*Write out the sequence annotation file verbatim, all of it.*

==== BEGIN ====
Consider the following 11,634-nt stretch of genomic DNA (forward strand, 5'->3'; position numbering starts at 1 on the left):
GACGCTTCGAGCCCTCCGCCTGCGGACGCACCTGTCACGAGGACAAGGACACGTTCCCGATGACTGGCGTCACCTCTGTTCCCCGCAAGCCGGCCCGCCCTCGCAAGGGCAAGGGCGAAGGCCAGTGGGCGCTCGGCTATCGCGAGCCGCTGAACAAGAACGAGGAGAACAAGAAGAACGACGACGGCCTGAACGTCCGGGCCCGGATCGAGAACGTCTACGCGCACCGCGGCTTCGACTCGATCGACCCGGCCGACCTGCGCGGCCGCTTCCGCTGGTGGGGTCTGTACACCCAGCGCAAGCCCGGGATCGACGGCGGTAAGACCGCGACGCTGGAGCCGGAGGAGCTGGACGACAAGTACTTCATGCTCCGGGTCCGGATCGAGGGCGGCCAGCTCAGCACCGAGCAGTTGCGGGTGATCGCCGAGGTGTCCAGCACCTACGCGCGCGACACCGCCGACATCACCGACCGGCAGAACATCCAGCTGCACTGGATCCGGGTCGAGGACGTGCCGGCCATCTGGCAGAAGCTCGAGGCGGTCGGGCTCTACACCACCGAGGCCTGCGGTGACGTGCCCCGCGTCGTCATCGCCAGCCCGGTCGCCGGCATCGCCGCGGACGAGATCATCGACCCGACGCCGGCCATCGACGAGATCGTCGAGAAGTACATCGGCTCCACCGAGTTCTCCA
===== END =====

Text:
Consider the following 11,634-nt stretch of genomic DNA (forward strand, 5'->3'; position numbering starts at 1 on the left):
GACGCTTCGAGCCCTCCGCCTGCGGACGCACCTGTCACGAGGACAAGGACACGTTCCCGATGACTGGCGTCACCTCTGTTCCCCGCAAGCCGGCCCGCCCTCGCAAGGGCAAGGGCGAAGGCCAGTGGGCGCTCGGCTATCGCGAGCCGCTGAACAAGAACGAGGAGAACAAGAAGAACGACGACGGCCTGAACGTCCGGGCCCGGATCGAGAACGTCTACGCGCACCGCGGCTTCGACTCGATCGACCCGGCCGACCTGCGCGGCCGCTTCCGCTGGTGGGGTCTGTACACCCAGCGCAAGCCCGGGATCGACGGCGGTAAGACCGCGACGCTGGAGCCGGAGGAGCTGGACGACAAGTACTTCATGCTCCGGGTCCGGATCGAGGGCGGCCAGCTCAGCACCGAGCAGTTGCGGGTGATCGCCGAGGTGTCCAGCACCTACGCGCGCGACACCGCCGACATCACCGACCGGCAGAACATCCAGCTGCACTGGATCCGGGTCGAGGACGTGCCGGCCATCTGGCAGAAGCTCGAGGCGGTCGGGCTCTACACCACCGAGGCCTGCGGTGACGTGCCCCGCGTCGTCATCGCCAGCCCGGTCGCCGGCATCGCCGCGGACGAGATCATCGACCCGACGCCGGCCATCGACGAGATCGTCGAGAAGTACATCGGCTCCACCGAGTTCTCCA